Wilderness hunting is the ultimate challenge! No fences, no food plots, just all the elements Mother Nature can throw at you. Are you ready for it? This type of hunt is not for everyone, it is not easy, nor should it be, for this is hunting at its purest!
Becoming one with your targeted animal’s environment challenges your whole being to be able to outsmart, out-think and outwit your prey.
The chase doesn’t begin the morning of your hunt when you breathe in the fresh mountain air or when you take the first sip of coffee on hunting day. No, it begins weeks ahead of your hunt: preparing ammo, cleaning rifles or preparing your bow, and practicing at the range to be the best you can be while exposed to nature the way man was intended to be.
The last time you will hear the sound of a vehicle will be when pack your gear, adjust your stirrups, and saddle up for the six-mile horseback ride into base camp. The essence of hunting is captured in these moments, the planning, the tracking, the hills ahead and the hills behind, locking your aim on what you came here to do. Leaving technology behind, letting your unfair advantage drive away, making you one with nature.
The animal you dreamed of is at last in your crosshair and you have leveled the playing field by choice, because this is what you believe in--this is FAIR CHASE HUNTING!
The Scapegoat Wilderness is part of the 1.5 million acre Bob Marshall Wilderness complex, and they pack all the camp and hunters in on mules and horses. Add breathtaking views, high mountain lakes, deep timber, high country parks, and the continental divide, and you end up with an adventure you won't soon forget.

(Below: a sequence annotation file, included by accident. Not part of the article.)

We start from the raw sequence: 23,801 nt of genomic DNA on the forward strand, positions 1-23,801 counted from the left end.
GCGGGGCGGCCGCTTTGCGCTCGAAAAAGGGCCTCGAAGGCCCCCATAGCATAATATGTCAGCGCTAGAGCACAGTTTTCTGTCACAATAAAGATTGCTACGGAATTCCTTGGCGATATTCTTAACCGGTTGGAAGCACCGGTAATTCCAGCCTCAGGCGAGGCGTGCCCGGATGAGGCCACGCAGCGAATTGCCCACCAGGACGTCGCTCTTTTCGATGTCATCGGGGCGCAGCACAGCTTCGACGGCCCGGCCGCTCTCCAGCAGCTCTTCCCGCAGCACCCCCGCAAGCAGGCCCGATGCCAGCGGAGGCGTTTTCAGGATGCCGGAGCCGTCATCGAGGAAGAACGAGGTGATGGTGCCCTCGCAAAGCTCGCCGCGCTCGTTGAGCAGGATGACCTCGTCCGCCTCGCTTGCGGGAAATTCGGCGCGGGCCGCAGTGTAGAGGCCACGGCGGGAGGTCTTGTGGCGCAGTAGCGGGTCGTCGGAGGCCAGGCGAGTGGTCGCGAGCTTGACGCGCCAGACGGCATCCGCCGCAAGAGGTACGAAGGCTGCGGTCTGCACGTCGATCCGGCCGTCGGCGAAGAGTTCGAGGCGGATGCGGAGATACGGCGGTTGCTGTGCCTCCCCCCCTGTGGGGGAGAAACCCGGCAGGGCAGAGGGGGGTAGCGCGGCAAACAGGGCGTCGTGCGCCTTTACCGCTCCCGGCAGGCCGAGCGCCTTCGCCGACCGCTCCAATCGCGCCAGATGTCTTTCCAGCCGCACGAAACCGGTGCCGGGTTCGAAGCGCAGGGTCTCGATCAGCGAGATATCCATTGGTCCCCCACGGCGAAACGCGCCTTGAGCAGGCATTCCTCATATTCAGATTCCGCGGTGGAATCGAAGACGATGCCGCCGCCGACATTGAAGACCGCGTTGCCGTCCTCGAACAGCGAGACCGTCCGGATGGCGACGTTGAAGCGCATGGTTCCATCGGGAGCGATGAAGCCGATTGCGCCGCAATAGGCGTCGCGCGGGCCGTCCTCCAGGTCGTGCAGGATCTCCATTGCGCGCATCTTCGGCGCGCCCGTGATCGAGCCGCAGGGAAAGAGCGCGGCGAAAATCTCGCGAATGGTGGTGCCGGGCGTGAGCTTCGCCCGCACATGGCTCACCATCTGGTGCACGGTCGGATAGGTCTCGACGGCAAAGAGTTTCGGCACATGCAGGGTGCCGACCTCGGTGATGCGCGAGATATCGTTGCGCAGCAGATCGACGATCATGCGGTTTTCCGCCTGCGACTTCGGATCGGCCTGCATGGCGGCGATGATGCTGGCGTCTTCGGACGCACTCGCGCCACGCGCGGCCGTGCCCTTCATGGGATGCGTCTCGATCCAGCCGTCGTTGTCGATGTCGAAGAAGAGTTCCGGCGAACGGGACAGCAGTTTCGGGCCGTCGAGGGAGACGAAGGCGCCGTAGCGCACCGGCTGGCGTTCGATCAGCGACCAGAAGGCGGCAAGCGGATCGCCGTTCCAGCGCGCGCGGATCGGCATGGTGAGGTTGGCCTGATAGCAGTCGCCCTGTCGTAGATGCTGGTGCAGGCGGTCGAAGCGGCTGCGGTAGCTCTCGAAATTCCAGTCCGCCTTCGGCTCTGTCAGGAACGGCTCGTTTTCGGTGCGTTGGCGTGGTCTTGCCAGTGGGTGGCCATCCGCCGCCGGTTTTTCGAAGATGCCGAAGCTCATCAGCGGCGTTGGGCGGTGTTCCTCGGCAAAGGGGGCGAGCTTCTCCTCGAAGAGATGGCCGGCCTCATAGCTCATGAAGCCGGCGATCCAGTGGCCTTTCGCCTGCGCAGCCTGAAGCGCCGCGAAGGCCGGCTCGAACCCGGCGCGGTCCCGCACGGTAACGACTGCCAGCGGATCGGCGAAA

Located in Northwestern Montana on both sides of the Continental Divide, this large complex includes three Wilderness areas: the Great Bear, the Scapegoat, and the Bob Marshall Wilderness.
Together the Bob Marshall Wilderness Complex makes up an area of more than 1.5 million acres, the third largest in the lower 48 states.
Grizzly bear, lynx, wolverine, deer, elk, gray wolf, moose, black bear, mountain lion, mountain goat, and mountain sheep roam about these rugged ridge tops, gently sloping alpine meadows, thickly forested river bottoms and open grass parks. Across this continuous landscape over 1700 miles of trail provide challenges and experiences to satisfy visitors with a wide range of skills.
Fully guided hunts consist of a guide, saddle horse, camp cook, all meals, sleeping accommodations, packer, and pack animals to transport all your gear and game, as well as field care and caping of all animals harvested.